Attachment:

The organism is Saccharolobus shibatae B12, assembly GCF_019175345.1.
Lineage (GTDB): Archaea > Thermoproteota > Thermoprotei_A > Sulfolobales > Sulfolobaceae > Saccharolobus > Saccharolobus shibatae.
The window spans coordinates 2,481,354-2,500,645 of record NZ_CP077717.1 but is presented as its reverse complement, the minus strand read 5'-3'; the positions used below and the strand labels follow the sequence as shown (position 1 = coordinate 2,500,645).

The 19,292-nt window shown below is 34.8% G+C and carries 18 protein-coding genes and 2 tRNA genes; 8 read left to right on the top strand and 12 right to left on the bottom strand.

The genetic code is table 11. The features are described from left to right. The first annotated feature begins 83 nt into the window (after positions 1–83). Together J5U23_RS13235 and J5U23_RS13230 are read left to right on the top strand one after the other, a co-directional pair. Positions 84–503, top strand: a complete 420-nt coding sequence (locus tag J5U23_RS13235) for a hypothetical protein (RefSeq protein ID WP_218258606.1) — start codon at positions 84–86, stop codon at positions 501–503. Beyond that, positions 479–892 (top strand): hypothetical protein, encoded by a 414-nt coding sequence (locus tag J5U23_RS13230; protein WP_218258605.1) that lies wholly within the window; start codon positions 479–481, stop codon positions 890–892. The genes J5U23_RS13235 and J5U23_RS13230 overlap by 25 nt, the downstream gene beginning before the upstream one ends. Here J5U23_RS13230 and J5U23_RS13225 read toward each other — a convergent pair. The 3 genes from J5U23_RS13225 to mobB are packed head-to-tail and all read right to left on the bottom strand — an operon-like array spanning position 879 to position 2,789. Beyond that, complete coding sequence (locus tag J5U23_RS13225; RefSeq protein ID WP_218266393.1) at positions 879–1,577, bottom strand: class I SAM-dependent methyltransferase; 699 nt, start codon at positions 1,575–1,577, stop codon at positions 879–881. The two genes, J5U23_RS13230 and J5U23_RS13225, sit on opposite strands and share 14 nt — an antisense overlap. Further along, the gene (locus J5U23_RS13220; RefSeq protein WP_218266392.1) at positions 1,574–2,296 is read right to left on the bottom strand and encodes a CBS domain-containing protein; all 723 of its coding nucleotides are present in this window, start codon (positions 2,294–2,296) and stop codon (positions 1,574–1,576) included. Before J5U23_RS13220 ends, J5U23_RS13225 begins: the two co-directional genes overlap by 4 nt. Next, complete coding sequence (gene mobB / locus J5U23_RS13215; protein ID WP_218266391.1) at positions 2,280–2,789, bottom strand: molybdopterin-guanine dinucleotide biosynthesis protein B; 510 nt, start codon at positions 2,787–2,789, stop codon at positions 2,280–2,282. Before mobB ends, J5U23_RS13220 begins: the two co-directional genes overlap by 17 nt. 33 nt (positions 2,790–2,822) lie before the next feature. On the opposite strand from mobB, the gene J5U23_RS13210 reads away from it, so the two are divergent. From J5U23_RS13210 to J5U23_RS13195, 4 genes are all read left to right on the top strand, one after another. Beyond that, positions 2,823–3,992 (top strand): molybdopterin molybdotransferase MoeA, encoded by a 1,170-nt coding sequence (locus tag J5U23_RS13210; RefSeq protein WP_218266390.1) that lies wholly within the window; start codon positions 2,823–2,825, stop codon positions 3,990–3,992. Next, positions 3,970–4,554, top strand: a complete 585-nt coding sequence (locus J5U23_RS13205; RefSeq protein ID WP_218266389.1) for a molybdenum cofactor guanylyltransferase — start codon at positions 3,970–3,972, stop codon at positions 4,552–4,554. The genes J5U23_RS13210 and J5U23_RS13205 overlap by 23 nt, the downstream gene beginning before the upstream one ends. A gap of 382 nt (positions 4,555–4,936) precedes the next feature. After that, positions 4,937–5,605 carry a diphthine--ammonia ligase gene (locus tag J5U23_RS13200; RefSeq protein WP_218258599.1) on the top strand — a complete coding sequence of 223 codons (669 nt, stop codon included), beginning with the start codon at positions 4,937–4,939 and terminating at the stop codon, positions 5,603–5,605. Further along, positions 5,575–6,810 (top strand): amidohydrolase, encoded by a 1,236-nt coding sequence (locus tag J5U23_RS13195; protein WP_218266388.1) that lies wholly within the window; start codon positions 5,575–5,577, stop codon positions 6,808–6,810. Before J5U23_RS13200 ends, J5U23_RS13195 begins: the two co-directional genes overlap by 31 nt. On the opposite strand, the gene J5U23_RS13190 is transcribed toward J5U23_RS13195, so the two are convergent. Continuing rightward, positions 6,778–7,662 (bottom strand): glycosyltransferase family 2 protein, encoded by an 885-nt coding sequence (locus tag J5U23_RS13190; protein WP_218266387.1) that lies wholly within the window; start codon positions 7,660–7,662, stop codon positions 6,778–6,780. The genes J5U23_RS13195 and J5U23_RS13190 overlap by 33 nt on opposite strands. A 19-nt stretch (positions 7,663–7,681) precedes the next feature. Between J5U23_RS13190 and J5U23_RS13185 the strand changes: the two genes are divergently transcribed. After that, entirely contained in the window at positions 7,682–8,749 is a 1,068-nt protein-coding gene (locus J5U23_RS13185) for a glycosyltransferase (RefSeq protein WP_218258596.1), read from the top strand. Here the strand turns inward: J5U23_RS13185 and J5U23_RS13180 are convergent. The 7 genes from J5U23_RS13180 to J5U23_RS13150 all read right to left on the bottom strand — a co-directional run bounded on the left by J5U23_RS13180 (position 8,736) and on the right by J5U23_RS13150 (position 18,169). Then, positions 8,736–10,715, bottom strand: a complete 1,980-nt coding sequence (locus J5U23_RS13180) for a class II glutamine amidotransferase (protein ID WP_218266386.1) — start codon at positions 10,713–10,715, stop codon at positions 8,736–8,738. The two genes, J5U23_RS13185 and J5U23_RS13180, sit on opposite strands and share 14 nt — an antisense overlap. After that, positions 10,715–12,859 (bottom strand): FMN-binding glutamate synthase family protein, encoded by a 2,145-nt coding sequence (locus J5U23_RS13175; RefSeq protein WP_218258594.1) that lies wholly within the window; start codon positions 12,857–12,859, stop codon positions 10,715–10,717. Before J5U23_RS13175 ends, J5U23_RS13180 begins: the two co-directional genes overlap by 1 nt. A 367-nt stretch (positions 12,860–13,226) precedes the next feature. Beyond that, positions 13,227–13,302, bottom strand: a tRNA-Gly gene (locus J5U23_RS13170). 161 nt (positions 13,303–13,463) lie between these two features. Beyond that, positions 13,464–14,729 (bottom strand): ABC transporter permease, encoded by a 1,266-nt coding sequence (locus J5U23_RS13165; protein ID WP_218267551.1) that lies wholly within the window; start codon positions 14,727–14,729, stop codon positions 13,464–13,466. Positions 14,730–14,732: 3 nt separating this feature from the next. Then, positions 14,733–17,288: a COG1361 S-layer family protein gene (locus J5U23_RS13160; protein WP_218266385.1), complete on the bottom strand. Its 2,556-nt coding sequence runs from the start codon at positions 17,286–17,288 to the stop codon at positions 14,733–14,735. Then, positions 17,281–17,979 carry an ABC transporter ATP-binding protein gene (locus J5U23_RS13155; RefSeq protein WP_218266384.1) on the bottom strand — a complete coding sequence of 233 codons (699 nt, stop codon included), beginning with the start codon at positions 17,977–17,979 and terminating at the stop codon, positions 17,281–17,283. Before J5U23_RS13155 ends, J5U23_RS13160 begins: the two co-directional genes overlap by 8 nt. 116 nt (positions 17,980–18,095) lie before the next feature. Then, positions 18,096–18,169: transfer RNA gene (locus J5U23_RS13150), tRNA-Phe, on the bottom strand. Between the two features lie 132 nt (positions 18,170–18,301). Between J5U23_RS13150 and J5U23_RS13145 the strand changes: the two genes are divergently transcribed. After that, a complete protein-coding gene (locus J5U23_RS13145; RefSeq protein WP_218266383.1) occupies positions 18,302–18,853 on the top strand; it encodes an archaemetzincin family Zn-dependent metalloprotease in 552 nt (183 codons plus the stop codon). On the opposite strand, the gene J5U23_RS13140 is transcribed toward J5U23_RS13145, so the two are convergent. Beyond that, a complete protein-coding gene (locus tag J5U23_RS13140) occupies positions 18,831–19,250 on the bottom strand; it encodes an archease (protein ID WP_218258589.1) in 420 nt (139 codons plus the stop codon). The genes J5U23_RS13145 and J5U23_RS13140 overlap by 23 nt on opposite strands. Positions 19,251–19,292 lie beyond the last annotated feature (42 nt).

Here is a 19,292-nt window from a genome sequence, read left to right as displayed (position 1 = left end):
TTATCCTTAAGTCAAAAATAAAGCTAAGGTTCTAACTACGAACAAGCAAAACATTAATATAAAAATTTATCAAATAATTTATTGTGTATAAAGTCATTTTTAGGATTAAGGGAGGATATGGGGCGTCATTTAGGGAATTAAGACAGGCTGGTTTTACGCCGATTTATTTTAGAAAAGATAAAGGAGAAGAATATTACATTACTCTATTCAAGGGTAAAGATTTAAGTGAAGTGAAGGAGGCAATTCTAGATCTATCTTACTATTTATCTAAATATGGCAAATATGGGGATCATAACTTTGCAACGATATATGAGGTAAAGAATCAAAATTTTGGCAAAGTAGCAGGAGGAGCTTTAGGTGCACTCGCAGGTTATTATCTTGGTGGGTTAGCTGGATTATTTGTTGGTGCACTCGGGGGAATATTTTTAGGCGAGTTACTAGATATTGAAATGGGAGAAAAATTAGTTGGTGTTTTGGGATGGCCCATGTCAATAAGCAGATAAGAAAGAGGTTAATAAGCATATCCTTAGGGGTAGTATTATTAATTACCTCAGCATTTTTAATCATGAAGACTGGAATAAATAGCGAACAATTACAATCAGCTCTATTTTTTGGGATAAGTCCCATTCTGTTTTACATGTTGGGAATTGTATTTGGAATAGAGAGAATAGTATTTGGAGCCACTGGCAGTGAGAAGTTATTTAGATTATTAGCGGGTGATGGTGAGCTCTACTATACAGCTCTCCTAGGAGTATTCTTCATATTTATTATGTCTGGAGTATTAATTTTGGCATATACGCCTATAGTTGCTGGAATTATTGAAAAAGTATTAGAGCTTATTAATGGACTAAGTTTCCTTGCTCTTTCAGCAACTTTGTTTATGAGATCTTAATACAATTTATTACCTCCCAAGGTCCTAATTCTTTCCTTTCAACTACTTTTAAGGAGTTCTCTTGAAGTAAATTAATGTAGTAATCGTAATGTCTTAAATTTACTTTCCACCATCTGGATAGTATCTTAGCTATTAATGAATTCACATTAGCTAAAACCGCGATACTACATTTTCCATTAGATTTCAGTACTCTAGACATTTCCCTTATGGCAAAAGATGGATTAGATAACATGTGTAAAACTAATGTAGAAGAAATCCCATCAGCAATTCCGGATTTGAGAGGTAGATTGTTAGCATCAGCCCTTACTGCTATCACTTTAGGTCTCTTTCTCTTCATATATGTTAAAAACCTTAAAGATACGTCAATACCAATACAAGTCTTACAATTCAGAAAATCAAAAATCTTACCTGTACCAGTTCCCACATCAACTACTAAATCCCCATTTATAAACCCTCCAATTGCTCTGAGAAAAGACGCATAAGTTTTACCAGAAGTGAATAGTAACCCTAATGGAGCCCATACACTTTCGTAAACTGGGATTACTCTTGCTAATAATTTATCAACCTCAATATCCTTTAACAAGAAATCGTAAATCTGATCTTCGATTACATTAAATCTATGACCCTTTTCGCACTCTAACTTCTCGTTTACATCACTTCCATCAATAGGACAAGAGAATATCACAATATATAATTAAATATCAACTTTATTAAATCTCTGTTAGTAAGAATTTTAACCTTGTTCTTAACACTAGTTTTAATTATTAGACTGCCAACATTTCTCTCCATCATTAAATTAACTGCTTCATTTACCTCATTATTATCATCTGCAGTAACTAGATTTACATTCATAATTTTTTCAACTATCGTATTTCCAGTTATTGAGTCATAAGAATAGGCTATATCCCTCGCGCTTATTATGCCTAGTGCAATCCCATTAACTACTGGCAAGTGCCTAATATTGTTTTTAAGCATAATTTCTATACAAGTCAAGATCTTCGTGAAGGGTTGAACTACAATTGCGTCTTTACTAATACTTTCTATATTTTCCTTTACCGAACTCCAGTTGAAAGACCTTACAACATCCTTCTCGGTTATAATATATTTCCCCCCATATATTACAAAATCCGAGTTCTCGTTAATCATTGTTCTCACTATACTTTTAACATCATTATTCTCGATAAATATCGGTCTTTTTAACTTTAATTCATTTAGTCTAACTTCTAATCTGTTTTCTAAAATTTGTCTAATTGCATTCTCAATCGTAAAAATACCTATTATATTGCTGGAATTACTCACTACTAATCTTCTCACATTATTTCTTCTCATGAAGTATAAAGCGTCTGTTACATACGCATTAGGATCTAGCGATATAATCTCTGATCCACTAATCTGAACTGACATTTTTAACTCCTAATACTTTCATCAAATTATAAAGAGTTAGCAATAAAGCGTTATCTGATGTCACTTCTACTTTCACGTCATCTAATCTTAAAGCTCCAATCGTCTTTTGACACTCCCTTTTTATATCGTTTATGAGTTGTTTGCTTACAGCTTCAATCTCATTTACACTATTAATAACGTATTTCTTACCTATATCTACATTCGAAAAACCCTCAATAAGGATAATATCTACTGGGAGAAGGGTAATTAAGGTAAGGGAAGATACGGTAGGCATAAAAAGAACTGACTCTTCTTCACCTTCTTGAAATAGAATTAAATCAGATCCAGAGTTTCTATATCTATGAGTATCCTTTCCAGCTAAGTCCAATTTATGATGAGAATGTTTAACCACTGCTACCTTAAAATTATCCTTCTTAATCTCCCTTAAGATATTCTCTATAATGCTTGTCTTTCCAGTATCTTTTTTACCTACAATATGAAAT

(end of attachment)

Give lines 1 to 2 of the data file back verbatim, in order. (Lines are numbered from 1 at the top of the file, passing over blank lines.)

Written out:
The organism is Saccharolobus shibatae B12, assembly GCF_019175345.1.
Lineage (GTDB): Archaea > Thermoproteota > Thermoprotei_A > Sulfolobales > Sulfolobaceae > Saccharolobus > Saccharolobus shibatae.